Britta Ankenbauer brings a European perspective on art quilting to us from Leipzig, Germany. Leipzig is an old East German city, a really interesting town with a lot of artists. Her studio is located in an old spinmill changed into a cultural space: the Leipziger Baumwollspinnerei, a contemporary art center, with a lot of artists, galleries, studios and cultural projects. (www.spinnerei.de) She was interviewed by Clairan Ferrono.
Ferrono: Have you always been an artist?Ankenbauer: I started very early doing artwork, but not professionally, probably I wasn’t even aware that I made art. For me it was textile work and experimentation with unusual techniques to explore the fiber and art world. When I was young I was interested in many subjects, not only art. I studied social sciences and education. I worked in my daily job in adult formation. My artistic career began slowly by working on some few textile works/quilts for exhibitions, winning some prizes and being asked to teach classes. Years later I started regularly teaching, wrote a (self published) book and installed a professional studio, exhibiting and selling my artwork.
Ferrono: What was your training?
Ankenbauer:I have an MA in social sciences and education. I did post graduate studies in psychology and group dynamics for working as a coach. Some years ago I studied textiles and printmaking techniques at art school. I learned surface design techniques, dyeing and experimental screen printing methods for fabric, stitching and free motion quilting techniques in workshops. Life drawing is another subject that I started to learn, because I understand my quilting mostly as a drawing process, producing lines and stitched shapes as part of the whole composition.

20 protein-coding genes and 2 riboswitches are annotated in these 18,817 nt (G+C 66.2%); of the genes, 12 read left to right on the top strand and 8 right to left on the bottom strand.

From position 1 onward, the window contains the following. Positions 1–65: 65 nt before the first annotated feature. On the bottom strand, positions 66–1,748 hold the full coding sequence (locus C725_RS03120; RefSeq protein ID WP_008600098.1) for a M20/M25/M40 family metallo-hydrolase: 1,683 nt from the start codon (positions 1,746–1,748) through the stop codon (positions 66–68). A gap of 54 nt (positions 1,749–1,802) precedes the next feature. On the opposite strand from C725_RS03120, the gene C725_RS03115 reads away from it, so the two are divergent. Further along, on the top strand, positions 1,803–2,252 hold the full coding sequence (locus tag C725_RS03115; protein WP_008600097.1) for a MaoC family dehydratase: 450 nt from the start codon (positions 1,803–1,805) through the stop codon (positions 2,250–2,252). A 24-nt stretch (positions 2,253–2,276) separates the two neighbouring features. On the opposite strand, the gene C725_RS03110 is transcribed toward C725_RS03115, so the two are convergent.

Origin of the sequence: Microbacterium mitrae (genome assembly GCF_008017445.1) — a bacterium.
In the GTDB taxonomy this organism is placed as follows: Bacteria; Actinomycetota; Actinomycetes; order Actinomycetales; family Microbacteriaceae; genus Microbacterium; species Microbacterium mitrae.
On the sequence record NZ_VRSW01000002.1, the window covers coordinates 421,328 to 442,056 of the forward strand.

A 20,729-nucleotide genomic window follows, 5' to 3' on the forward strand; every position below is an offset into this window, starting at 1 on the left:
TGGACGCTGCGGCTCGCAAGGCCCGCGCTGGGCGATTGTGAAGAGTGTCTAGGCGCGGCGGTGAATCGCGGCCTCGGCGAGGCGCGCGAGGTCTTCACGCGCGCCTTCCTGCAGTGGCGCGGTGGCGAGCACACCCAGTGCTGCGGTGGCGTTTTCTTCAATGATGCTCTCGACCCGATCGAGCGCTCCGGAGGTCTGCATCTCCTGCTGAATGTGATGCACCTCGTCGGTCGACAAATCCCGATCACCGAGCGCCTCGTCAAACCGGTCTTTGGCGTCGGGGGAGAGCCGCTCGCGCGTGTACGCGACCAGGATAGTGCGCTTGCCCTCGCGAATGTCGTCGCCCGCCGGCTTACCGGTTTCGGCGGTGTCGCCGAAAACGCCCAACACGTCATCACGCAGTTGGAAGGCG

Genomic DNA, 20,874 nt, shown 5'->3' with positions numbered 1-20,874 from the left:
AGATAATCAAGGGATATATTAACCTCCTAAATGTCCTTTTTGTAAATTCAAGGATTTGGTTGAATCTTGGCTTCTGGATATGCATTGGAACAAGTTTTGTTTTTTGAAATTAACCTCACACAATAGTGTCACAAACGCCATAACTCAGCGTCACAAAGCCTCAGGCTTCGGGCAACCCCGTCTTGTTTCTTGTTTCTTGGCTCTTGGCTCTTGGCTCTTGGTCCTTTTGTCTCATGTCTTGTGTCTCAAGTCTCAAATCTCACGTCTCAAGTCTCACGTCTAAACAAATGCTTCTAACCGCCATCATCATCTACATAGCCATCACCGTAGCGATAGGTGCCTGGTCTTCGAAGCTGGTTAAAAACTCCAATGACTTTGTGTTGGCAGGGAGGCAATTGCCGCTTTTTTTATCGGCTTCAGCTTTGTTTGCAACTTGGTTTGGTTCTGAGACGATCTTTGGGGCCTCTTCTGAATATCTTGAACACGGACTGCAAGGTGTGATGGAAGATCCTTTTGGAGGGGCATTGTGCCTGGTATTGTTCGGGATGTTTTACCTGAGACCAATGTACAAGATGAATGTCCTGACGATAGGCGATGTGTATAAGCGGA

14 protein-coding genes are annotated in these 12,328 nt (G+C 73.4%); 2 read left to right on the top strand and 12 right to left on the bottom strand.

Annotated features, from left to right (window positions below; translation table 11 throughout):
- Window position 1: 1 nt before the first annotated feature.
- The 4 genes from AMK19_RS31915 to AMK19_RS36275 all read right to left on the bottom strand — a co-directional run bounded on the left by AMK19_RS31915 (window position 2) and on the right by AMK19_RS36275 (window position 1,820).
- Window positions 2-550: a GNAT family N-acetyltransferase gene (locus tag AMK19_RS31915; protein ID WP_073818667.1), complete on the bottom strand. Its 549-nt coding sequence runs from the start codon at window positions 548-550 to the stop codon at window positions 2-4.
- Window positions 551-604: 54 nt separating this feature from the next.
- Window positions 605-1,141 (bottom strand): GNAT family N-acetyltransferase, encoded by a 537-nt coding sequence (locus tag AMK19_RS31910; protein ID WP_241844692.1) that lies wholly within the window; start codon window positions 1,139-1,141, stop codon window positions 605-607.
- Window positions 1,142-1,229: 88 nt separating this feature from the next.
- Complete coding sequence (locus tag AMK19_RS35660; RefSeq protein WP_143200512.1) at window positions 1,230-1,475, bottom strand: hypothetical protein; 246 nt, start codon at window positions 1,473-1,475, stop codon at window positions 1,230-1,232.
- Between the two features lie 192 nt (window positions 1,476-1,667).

Ferrono: What techniques do you use?
Ankenbauer: In terms of techniques I am a surface designer and quilter, using a lot of methods to get an interesting design and composition. I don’t use just one favorite technique: I think the technique has to express the theme of the work, i.e. architecture needs to be sewn with correct cut and straight lines and nature process can show open seams, ripped fabric, etc. Same in materials, for every project I start searching for adequate materials and for the technique that has the highest impact for the subject. I have a dialogical technique for my composition: I found a mixture of “letting go” and of planning and sketching ideas. The outcome often changes my direction, but not my concept.
In the last several years, my work has changed towards more stitching and to mixing painting methods with textile techniques. I use paper and digital techniques as well.
Ferrono: What inspires you?
Ankenbauer: My environment, social themes and that what we have in front of us, every day impressions. I love philosophy and psychology. I love complex ideas and subjects. Flea markets inspire me a lot but also abstract ideas and questions. It is often more to find out what attracts my recognition and to find more questions than answers.
Ferrono: What about the business aspect of art–do you have gallery representation?
Ankenbauer: In the German art context we don’t have a lot of galleries that represent textile and fibre arts. But we have shown more interest in materials and textile work in the last years, i.e. we had some more shows in museums and not only at festivals. Selling my artwork is often a result of exhibitions and shows or people are coming directly to my studio.
Ferrono: So do you do a lot of teaching?
Ankenbauer: Yes, as my other professional roots are in teaching and coaching adults, it was a small step to teach quilting and textile classes.